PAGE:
Major strike spreads to the capital

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UPDATED: Several hundred workers for the city of Oslo were called out on strike on Wednesday, after extended negotiations and mediation between their unions and municipal employer finally broke down. That means the closure of a long list of day care centers and schools, and a reduction in other public services.

Officials at City Hall in Oslo later managed to come to terms with some of the unions representing city workers, but not all, so the strike continued. PHOTO: Views and News

Norwegian Broadcasting (NRK) reported that trade union confederations YS and Unio called the strike after Oslo officials came with an “ultimatum,” a pay raise amounting to less than 4 percent.

“It was a framework we couldn’t accept, and then our conclusion was simple,” Terje Vilno of Unio Oslo told NRK.

Employees represented by unions within the trade union confederation LO and Akademikerne, however, were not taken out on strike because they were still negotiating with city officials. They later came to terms, but the strike by colleagues continued.

The strike in Oslo will, in its first phase, pull 547 members of unions in Unio off the job along with 88 members of unions in YS. They won’t show up for work from Thursday morning.

Primary schools, high schools, nursing homes, neighborhood health stations and a variety of administrative services will be affected. Strikers will include workers at the Oslo Harbour Authority, the garbage terminal at Klemetsrud and the library at Lambertseter, for example.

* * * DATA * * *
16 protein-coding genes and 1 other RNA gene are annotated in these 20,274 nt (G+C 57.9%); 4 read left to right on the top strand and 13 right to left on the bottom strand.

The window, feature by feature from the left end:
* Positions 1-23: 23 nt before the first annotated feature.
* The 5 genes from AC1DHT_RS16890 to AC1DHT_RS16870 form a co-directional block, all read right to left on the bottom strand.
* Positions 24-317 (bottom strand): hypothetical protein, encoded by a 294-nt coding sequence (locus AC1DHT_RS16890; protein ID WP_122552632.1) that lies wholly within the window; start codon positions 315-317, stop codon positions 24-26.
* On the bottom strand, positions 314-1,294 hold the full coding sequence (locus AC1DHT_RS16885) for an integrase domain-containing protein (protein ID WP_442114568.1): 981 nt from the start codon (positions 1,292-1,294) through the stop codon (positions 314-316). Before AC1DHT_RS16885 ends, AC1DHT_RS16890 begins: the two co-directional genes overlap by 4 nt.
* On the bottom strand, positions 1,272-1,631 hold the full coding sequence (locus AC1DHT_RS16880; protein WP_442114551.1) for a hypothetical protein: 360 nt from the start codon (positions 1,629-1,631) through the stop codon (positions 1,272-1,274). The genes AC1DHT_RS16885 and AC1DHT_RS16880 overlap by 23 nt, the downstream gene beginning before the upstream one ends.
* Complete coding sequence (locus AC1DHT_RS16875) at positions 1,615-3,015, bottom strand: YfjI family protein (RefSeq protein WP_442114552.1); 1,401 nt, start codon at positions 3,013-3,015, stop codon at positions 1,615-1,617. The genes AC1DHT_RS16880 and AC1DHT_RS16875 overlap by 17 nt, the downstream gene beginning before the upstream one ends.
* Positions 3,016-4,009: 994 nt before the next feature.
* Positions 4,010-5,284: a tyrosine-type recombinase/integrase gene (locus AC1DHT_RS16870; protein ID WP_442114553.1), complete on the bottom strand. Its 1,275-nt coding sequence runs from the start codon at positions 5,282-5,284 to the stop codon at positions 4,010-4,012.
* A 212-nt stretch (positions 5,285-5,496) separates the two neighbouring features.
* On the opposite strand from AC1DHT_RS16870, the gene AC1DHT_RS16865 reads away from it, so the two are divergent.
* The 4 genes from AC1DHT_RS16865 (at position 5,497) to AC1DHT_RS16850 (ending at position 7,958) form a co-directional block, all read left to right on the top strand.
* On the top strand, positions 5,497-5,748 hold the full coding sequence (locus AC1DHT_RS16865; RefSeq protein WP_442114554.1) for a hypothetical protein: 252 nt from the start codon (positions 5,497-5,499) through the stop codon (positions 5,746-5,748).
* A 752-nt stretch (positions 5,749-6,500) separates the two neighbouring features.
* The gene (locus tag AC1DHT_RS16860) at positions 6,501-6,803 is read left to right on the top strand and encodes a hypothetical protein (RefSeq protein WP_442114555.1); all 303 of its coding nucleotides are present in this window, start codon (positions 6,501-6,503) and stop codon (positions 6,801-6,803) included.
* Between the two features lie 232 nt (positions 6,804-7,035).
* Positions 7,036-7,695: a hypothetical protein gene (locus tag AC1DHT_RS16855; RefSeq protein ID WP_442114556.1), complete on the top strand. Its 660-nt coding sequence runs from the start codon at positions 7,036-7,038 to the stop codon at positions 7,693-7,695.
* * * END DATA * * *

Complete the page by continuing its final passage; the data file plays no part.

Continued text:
Oslo has a tariff system that’s separate from other municipalities within Norway, which is why negotiations had continued in the capital after other workers went on strike around the country last week. Some political commentators also had claimed that Oslo’s center-right government led by the Conservative Party was keen to show that they could negotiate a settlement with workers when the state’s left-center, Labour-led government couldn’t. But in the end, they failed to come to terms with two key labour organizations as well.

“There was unfortunately too much distance between what we could offer and what they demanded,” Kristin Vinje, the city’s finance leader from the Conservative Party (Høyre) told NRK. “This will affect school students, since the teachers are going on strike. Nursing homes and day care centers will also be hit.”

For a list of affected schools, day care centers and other city institutions, see NRK’s preliminary rundown (external link, in Norwegian, but scroll down to the list.)

There will also be 30 fewer parking monitors on the job from Thursday. “That may be popular with the public, but it does affect income for the city,” said Martin Moen of YS in Oslo.

Views and News from Norway/Nina Berglund

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